Cold Weather Out Keeping You In? 4 Pro Tips On Staying Warm
Adventurer Blair Braverman says just because it's getting cold in much of the country doesn't mean the outdoors can't still be a pandemic refuge.
Braverman — who wrote Welcome to the Goddamn Ice Cube: Chasing Fear and Finding Home in the Great White North — grew up in California, but she and her husband are now dogsled mushers in northern Wisconsin. She's completed the Iditarod and frequently goes out with the dogs for days at a time. The temperatures can dip to 50 below zero, and she says that sometimes it's so cold the thermometer bottoms out.
"I think people always expect that in order to do that kind of thing, you must be made of really stern stuff, and in some ways that's true," Braverman tells NPR. "But in terms of staying warm, it's really a skill you can learn."
She took to Twitter this week after realizing, she writes, "a lot of people don't like winter because they don't like being cold." Have no fear, she advised, "I'm going to teach you how to be less cold."
So even if you're not about to dogsled across Alaska, Braverman has some tips for staying warm during lower-stakes outdoor fun.
1. Create an air bubble
The point of layering is to insulate yourself from the outside air, so Braverman says the bigger and warmer your bubble, the better.
That means don't shy away from a long puffy coat and plenty of thick layers underneath.
The outermost layer should also be wind resistant.
"If you're wearing a lot of big, knit sweaters on top of each other, the wind is going to come through and blow away your nice pocket of air that you've created," Braverman tells NPR.
It also helps to have layers you can unzip or take off if you start to get too warm, Braverman says.
2. Wear good shoes
Insulating yourself from the ground is important, too, since "you lose heat much more quickly through contact with solids/liquids than through contact with air."
Ok, what about shoes? Shoes are tricky, because they’re in contact with the ground, and you lose heat much more quickly through contact with solids/liquids than through contact with air. (See also: contact frostbite. See also: why 50 degree water feels colder than 50 degree air).— Blair Braverman (@BlairBraverman) December 2, 2020
You should be looking for shoes or boots that create distance between yourself and the ground. Braverman says she also likes to size up to add a wool insole, which further insulates her feet.
Plus, you should make sure your boots and insoles have a chance to fully dry out before you put them back on.
"If your boots are damp, even a tiny bit, even if you can't feel the dampness, they're gonna suck the warmth right out of your toes." Braverman tweets.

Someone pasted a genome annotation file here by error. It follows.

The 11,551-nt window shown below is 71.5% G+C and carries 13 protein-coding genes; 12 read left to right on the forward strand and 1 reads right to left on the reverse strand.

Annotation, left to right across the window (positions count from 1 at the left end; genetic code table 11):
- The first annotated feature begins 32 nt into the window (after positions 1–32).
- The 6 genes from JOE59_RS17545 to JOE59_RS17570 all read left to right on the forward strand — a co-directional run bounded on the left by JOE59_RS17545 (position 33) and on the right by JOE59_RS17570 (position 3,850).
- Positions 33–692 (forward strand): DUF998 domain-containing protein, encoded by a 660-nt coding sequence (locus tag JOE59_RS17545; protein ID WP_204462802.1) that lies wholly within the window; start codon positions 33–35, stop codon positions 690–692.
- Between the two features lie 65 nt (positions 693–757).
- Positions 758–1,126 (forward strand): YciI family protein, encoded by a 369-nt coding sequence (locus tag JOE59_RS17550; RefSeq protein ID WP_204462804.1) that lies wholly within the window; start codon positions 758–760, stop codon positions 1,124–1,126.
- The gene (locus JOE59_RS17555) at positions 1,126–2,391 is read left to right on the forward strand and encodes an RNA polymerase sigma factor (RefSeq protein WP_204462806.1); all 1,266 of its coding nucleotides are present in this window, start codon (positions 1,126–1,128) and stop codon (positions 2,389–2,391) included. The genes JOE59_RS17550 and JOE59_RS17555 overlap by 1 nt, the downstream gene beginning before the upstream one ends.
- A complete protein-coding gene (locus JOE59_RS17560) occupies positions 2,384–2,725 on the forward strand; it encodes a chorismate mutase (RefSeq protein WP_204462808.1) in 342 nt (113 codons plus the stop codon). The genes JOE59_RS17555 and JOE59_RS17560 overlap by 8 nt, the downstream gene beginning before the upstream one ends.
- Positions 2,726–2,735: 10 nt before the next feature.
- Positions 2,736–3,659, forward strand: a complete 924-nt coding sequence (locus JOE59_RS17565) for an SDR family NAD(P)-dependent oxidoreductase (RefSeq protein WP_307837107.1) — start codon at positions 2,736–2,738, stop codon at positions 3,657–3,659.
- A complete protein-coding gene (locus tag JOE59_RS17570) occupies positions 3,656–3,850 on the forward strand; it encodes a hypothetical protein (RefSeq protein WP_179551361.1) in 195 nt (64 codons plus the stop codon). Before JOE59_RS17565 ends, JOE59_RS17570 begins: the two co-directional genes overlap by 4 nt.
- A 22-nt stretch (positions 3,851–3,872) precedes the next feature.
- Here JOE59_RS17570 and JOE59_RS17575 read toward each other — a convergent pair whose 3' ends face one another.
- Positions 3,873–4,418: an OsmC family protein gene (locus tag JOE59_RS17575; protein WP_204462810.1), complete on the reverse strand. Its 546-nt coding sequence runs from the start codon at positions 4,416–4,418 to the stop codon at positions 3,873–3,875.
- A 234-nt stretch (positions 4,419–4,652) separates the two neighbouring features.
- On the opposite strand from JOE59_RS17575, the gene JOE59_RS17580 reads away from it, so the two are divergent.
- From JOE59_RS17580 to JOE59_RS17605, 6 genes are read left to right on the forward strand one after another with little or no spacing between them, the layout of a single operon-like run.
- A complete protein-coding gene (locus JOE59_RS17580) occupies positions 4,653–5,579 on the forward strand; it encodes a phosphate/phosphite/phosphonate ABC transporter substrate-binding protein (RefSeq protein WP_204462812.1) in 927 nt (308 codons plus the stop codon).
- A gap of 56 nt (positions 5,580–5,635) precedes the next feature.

Then—and this is key—take out the insoles after every time you wear the boots so they can dry fully. (Or buy a boot dryer!) If your boots are damp, even a tiny bit, even if you can’t even feel the dampness, they’re gonna suck the warmth right out of your toes.— Blair Braverman (@BlairBraverman) December 2, 2020
3. Take: snacks as well as bathroom and movement breaks
Now that you're well outfitted, it's time to venture out.
Braverman says it's important to keep your heart rate up and move around to stay warm — she recommends activities that don't make you too sweaty in the process, like walking, jogging or knee bends.
It's also important not to get hungry. Braverman says a big meal will make you feel colder, but snacks throughout the day will keep you warm.
It might not sound like hardcore trail fuel, but Braverman likes to snack on pieces of frozen cheesecake and red licorice when she's out dogsledding for days at a time.
Staying hydrated and taking frequent bathroom breaks is also key, Braverman says.
"You gotta pee a lot," Braverman says. "A lot of people try to not drink water because they don't want to have to go to the bathroom while they're out. But if you have a full bladder, it's going to make you so much colder, because your body is wasting energy keeping that extra liquid warm."
4. Get cozy
If you're back inside and you're still cold, it might seem intuitive to keep your boots or coat on until you warm up.
Braverman says that's the wrong instinct.
"You want to take off as much as possible. Like, be barefoot, strip down to your base layer, because all your clothes are holding on to the cold air from outside."
Now that you're back in and warm, enjoy it! Heat up that cup of cocoa and snuggle under some blankets.
"Just embrace winter, go for the whole thing," Braverman says. "There's a reason that the places with the coldest climates also have real cultures of coziness. It's the balance of being outside in winter, you really enjoy this coziness all the more."
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